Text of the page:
Actions Example 11: Window with Separate Search Dialog
This example features a dialog for permanent assistance with querying data in another window. The example shows how to define object-like properties for handling interaction between windows.
The Find Existing Reservations dialog is opened by clicking on a "Find Existing..." button in the Reservations window.
Both the info window and the dialog can remain open between queries. Each time the user clicks the Find button in the dialog, data corresponding to the search conditions are retrieved in the info window.
Each time the user clicks Find, the dialog passes the two current search conditions to the info window. The dialog has a user-defined property of type Reservations (the info window), in which it stores the info window from which it was called.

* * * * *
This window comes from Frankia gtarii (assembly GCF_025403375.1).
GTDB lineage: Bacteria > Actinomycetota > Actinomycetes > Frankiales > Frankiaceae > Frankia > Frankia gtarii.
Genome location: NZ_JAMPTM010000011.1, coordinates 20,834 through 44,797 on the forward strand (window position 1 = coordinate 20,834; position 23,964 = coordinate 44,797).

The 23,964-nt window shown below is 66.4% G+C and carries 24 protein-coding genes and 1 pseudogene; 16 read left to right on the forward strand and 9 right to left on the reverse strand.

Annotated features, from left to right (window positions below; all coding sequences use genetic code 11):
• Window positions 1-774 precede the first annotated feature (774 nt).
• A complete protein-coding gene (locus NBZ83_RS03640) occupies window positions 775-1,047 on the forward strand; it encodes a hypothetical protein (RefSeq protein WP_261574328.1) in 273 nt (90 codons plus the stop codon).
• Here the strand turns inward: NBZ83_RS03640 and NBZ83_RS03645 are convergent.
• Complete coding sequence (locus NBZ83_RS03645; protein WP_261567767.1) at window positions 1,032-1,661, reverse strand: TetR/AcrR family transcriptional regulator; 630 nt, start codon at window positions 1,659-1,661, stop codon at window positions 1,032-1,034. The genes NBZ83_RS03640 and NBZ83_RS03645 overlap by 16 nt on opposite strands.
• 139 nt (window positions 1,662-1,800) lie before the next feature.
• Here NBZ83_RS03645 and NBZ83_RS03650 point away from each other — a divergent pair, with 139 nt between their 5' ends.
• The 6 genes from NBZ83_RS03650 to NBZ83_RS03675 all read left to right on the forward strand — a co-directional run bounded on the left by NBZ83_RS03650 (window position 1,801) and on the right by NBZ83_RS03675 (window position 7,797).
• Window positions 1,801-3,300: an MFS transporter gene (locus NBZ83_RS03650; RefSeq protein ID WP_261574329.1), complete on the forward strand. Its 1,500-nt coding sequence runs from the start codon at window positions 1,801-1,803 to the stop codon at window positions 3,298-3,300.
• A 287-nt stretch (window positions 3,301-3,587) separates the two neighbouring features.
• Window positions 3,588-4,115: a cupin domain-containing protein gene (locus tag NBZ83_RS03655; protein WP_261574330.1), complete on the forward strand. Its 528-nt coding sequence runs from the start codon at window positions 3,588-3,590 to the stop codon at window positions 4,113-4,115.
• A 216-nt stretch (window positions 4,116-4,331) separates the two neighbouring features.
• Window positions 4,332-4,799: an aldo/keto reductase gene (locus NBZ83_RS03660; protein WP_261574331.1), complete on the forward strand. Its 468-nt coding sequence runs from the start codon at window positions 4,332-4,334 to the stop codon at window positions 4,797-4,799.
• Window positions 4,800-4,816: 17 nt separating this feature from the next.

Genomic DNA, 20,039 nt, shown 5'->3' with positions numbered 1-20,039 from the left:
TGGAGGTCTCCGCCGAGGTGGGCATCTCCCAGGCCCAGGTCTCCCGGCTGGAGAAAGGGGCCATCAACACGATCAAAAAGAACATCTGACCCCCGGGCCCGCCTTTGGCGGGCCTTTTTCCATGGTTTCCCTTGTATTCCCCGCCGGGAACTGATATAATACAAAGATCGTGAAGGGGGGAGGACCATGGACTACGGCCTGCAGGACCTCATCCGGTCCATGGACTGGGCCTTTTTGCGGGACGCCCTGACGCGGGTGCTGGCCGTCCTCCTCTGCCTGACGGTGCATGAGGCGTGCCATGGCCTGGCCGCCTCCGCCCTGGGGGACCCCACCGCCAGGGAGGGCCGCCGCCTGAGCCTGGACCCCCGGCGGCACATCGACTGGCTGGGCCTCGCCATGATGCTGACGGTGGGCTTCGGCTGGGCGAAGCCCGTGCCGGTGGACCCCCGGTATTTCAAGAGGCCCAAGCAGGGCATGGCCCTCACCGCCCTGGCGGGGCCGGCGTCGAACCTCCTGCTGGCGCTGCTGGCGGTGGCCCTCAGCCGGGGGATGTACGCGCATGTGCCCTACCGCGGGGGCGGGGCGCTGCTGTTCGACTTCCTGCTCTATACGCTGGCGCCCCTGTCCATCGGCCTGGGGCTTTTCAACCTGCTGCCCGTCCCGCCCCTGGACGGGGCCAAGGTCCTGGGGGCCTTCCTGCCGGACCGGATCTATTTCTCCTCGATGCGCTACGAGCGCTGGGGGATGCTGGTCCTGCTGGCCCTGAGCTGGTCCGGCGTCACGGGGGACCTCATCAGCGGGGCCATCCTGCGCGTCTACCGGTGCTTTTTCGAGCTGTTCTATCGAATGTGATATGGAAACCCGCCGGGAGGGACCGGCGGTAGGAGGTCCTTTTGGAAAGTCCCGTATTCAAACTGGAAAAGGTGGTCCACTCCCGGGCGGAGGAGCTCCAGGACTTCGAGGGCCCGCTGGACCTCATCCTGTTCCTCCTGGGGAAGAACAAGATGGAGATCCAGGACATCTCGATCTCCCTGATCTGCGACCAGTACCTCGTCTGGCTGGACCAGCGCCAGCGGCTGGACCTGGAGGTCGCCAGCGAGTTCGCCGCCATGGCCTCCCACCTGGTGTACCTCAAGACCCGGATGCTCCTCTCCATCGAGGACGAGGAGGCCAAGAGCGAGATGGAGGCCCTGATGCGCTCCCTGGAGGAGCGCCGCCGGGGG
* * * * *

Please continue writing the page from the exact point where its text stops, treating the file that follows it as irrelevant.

The reason why you must use a user-defined property returning an object, not a string, is that the dialog must be able to start queries repeatedly. Only if the dialog refers to the calling window as a real object does it have access to all the objects within that window. It is not a simple matter of passing a first-time-only string to the info window.
In other words, the dialog must "remember" what info window it is serving. It receives the internal object identifier of the runtime info window when it is opened from it.
Continue with Find Existing Reservations Dialog.